More physician assistant programs teaching oral health

2013 01 30 15 40 31 450 2013 01 31 Mark Deutchman 20130130224214

Oral health has become an important component of a University of Colorado (CU) physician assistant program, reflecting a growing trend toward interdisciplinary collaboration among health professionals.

Physician assistants (PAs) are particularly useful for doing oral exams in children, especially for underserved populations and in rural areas, according to Mark Deutchman, MD, a professor in both the medical and dental schools at CU.

Dr. Mark Deutchman introduced an oral health curriculum in the University of Colorado School of Medicine and teaches medical topics to dental students.Dr. Mark Deutchman introduced an oral health curriculum in the University of Colorado School of Medicine and teaches medical topics to dental students.
Dr. Mark Deutchman introduced an oral health curriculum in the University of Colorado School of Medicine and teaches medical topics to dental students.

The university began incorporating dental education into its physician assistant curriculum in 2009, largely through the efforts of Dr. Deutchman. The concept "has grown like wildfire" in the last few years, he told DrBicuspid.com.

He introduced an oral health curriculum in the medical school, teaches medical topics to dental students and developed the school's Smiles for Life curriculum, which has been endorsed by the ADA. Dr. Deutchman also serves in the Delta Dental Frontier Center Project, which provides collaborative education, combining oral health and preventive practices in primary care.

The CU program includes comprehensive oral health courses that incorporate aspects of the Smiles for Life program, which teaches core areas of oral health relevant to medical clinicians.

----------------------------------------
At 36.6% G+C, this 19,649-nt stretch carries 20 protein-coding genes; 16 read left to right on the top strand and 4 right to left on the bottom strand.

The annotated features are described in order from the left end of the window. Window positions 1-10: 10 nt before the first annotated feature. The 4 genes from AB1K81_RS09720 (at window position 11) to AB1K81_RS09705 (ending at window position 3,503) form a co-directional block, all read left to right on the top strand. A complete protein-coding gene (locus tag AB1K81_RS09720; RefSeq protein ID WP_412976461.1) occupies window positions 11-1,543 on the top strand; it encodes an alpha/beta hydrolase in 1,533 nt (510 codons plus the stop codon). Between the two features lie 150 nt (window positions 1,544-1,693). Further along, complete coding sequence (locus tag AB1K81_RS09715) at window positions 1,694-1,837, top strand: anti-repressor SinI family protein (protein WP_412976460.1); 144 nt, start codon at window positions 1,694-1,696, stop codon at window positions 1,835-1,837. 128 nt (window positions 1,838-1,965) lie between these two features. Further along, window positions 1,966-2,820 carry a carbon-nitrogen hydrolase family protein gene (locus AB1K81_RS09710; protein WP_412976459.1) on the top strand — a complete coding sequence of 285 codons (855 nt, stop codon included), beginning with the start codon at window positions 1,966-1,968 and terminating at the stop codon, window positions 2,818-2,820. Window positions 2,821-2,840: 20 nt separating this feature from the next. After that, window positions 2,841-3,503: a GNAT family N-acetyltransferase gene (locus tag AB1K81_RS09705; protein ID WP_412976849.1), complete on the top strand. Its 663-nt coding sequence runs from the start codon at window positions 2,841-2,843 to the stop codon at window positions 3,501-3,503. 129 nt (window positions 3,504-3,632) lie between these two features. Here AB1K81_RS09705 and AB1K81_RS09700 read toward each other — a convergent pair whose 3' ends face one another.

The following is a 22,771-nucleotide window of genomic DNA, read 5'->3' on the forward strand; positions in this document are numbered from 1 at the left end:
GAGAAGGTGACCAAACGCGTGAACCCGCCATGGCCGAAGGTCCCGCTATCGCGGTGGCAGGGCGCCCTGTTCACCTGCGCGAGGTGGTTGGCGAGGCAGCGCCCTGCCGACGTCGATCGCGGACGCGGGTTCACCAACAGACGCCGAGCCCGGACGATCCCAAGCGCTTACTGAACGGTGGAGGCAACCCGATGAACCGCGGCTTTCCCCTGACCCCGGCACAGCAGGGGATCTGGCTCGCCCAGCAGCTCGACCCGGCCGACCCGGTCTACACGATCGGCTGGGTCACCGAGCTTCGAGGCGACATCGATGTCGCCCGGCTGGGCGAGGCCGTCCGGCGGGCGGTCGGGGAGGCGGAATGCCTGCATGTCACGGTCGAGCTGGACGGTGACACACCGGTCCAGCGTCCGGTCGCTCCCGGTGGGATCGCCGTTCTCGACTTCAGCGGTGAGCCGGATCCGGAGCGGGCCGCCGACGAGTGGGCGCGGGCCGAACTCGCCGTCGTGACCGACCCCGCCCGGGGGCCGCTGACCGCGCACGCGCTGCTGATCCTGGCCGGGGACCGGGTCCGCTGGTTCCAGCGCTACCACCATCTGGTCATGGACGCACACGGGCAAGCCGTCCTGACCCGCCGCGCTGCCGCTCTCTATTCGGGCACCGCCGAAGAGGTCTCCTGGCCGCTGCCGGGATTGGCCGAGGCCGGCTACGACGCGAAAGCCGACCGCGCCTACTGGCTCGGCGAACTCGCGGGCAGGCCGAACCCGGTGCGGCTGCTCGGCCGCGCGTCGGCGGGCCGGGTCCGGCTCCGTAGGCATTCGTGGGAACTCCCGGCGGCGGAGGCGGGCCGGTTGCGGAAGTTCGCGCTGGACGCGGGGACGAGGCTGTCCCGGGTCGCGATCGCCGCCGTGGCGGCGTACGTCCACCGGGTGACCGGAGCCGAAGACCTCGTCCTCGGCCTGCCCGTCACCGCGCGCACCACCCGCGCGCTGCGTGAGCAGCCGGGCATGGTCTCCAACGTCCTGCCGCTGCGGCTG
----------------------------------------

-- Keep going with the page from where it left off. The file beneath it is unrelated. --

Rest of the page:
"We're training people to recognize that oral health is a component of your overall health," he said. "Number one, it's a knowledge of the importance of oral health. Oral disease has an exacerbating impact on other diseases and vice versa."

Consider the oral impact of various medicines, Dr. Deutchman added. "If you put somebody on medications that dries up their saliva, you're going to increase their risk of getting root caries," he said.

The physician assistant curriculum now includes classes on the oral-systemic connection and hands-on workshops for doing oral exams and oral cancer screening. Students are also taught how to check children's teeth and apply fluoride varnish.

Emphasis on prevention

Oral health is a great match for physician assistants because they have always been involved in preventive care, according to Anita Glicken, former director of CU's physician assistant program who now heads the National Commission on Certification of Physician Assistants Health Foundation.

She also helped start the National Interprofessional Initiative on Oral Health (NIIOH), a consortium of dentists, physicians, nurse practitioners, and physician assistants working to improve oral health that was funded by the DentaQuest Foundation, the Washington Dental Service Foundation and the Connecticut Health Foundation.

“We're training people to recognize that oral health is a component of your overall health.”
— Mark Deutchman, MD, University of
     Colorado

"PAs are at the front and back end of the disease process and are often the first point of contact for patients, so it really makes sense to intervene at that level," she told DrBicuspid.com.

Also, they have traditionally worked with colleagues from other health professions, Glicken said. But the real impact of physician assistants the last couple of years has been identifying oral cancers, she noted. They are also particularly useful for screening early childhood caries.

"A large percentage of PAs work with underserved populations, especially in rural areas at federally qualified health centers and community health centers," Glicken noted. "PAs are providing care to patients that otherwise wouldn't have access to that kind of trained intervention."

Some 46 of Colorado's 64 counties are rural or frontier areas.

Since few pediatric dentists are located outside urban areas, one of the challenges is getting general dentists to work with young children, because they are unaccustomed to dealing with such patients, according to Dr. Deutchman. "You have to not be afraid the kid is going to holler because when he hollers it's bad for the other patients. But when he hollers, guess what? His mouth is open," he laughingly noted.

Physician assistants and nurse practitioners do a lot of health maintenance and routine exams, Dr. Deutchman pointed out, so they are key to helping identify oral problems.

Referring patients to dentists and physicians is a core PA function, Glicken added, noting that the hardest part is often finding dentists to provide follow-up care.

"This is really an active partnership of building interprofessional competencies in oral health," she said.

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